As Milwaukee came into town – with six games left in the season – St Louis sat 87-69, not only still 1.5 games ahead for the second wildcard, but just two behind those Brewers for first wildcard, and just 4.5 behind the Cubs (who they would end the season against) for the potential division title.

The remarkable August had offered them no shortfall of opportunities.

All of these finally wound to an end in the pre-October chill of Wrigley Field as the too young Cardinals were exposed again by the Cubs, 10-5 (box score).  The loss finished a string where the baby birds lost 5 of their last 6 (and that on the heels of a three-game winning streak), 12 of the last 22 following the Washington series, and 15 of the 27 games in September.  Needless to point out, they will not be one of the clubs who will be playing in October.

It is easy, at the end, to be disappointed – and even easier to see where this club needs to get better.  And in future posts, we will look at all of this.  But I think, if we can take a step back and look at this little run in totality, I think we would have to admit that this not-quite-ready-for-prime-time team did more than hold its own.

Remember that of those 16 critical end-of-season games, only 3 were played against a team (San Francisco) that did not make the playoffs.  Of their 27 September games, 19 were against teams that finished with winning records.  Of the 68 games they played after the All-Star Break, fully 50 were against teams that finished the season over .500.  They were 29-21 in those games.  For the season, they lined up 93 times against teams that won more than they lost this year.  Through myriad injuries and significant upheaval, the 2018 St Louis Cardinals fought their way to a 50-43 record against these opponents.

Yes, at the end of the day, the youngsters – the pitchers especially – were not up to the September challenge.  But there was certainly enough promise on display to paint a very hopeful picture for much winning in 2019 and beyond.

Jack Flaherty

Jack Flaherty’s tremendous rookie season ended with something of a thud.  He lasted just 2.2 innings during the finale, serving up 4 runs on 4 hits.  His September ended with just 1 quality start in his last six, an 0-3 record, 18 walks and 2 hit batsmen in his 28.2 innings, and a 5.34 ERA.  There are better things ahead for young Mr Flaherty.  In spite of his shaky September, Jack started 19 games this season against teams that would win more than they lose.  His record in those games was only 5-7, but with a 3.35 ERA and a .198 batting average against.  He struck out 124 in 102 innings – 10.94 per nine innings against winning teams.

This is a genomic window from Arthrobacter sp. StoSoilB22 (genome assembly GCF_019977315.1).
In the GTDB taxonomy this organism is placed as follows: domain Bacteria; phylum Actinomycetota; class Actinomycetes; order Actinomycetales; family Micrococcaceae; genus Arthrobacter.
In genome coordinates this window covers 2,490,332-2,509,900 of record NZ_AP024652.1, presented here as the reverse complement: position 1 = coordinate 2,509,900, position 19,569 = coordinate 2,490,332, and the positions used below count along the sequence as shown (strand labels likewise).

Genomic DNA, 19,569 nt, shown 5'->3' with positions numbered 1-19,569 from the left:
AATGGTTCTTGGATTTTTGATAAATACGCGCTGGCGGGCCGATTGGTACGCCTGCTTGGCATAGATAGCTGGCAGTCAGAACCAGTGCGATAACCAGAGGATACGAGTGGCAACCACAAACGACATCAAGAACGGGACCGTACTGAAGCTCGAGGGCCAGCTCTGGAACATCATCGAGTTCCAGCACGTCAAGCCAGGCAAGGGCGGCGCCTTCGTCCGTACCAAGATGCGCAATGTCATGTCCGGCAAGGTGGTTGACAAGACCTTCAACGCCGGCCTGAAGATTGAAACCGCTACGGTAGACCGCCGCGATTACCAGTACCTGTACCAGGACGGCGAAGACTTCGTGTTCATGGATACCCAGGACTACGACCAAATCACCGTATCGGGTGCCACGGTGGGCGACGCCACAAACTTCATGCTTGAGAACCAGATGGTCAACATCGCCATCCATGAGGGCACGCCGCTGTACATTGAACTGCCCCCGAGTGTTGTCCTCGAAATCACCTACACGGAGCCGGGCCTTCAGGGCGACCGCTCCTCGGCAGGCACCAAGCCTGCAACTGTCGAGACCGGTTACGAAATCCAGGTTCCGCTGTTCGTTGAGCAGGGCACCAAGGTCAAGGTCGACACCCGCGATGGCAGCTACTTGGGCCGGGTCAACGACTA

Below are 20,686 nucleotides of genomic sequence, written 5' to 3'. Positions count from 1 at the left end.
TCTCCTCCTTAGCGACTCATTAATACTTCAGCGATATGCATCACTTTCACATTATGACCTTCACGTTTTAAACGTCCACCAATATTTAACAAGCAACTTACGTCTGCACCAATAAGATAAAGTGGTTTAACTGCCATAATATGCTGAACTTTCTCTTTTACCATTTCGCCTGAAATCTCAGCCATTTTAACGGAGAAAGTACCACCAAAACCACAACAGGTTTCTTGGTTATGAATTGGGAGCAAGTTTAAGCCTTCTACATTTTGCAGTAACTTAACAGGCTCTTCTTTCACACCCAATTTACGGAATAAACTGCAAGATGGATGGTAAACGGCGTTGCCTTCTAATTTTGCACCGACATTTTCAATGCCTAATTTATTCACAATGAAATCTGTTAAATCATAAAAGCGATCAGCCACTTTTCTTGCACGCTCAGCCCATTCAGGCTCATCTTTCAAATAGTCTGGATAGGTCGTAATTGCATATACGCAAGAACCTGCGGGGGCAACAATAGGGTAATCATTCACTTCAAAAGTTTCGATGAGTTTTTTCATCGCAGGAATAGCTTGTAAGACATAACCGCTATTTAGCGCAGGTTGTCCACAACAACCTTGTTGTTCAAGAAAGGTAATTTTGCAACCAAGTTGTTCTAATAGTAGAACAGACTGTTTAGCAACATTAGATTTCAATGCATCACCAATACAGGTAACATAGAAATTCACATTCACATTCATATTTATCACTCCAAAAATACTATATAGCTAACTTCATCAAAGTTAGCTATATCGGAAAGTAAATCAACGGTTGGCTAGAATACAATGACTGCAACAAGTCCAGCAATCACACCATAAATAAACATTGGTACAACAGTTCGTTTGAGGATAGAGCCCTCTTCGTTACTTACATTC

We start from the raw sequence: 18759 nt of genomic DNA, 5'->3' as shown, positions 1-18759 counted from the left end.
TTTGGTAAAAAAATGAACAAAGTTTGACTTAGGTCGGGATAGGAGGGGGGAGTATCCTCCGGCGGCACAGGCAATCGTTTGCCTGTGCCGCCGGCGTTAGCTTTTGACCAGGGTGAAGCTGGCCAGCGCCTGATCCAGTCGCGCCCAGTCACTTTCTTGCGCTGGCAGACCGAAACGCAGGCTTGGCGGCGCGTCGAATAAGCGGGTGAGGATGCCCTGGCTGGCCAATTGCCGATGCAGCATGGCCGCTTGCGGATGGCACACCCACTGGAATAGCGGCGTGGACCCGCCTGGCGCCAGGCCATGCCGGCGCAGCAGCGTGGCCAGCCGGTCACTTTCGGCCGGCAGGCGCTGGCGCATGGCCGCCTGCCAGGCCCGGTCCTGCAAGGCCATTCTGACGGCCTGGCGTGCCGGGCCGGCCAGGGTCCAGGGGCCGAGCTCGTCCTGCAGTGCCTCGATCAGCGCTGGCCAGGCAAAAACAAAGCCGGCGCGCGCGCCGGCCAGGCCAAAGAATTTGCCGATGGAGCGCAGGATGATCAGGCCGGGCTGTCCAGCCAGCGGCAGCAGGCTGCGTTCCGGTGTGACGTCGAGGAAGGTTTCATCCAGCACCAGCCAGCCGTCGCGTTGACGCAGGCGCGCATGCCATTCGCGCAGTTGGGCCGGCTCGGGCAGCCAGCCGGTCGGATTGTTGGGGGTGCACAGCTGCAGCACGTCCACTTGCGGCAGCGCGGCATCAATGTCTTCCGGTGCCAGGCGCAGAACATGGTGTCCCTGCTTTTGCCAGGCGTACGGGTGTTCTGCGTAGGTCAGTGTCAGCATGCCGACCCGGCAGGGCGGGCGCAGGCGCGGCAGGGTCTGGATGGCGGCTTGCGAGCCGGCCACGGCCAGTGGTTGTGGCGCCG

Jack is an arm to keep an eye on for next year.

As for his recent struggles, they pretty much mirrored the entire rotation this month.  Cardinal starters finished the month with a 4.60 ERA and just 7 quality starts among their 27 games.

Bullpen Sputters to the End.

The game was still close when Mike Shildt went to get Flaherty.  It was just 3-2 Chicago at the time.  So one last time, for 2018 anyway, Shildt entrusted the game to his bullpen.  The results were consistent with the performance through the rest of this month.  Five-and-a-third innings later, Chicago – in addition to scoring one of the runners that Flaherty had left on base – had scored 6 additional runs (4 earned) on 8 hits – including 3 doubles and a home run – and 3 walks.  Even though the offense eventually scrapped its way to 5 runs of their own, they were never really in it once the pen took over.

The September numbers tell the story.  In 104.1 innings (almost 4 a game), the Cardinal bullpen gave 71 runs (58 earned) on 111 hits including 15 home runs.  They also walked 68 batters.  They finished the month with a 5.00 ERA, a .275 batting average against, and a .376 on base percentage against.

In the 19 games against winning teams that St Louis played last month, the bullpen vulnerability was even more pronounced.  In their 72.2 innings against the Nationals, Pirates, Dodgers, Braves, Brewers and Cubs, St Louis relievers gave 61 runs (49 earned) on 88 hits (including 12 home runs) and 53 walks.  Their 6.07 ERA in those contests was accompanied by a .299/.403/.510 batting line against – a cool .913 OPS.

The bullpen was a concern going into last off-season.  It will be again.

Austin Gomber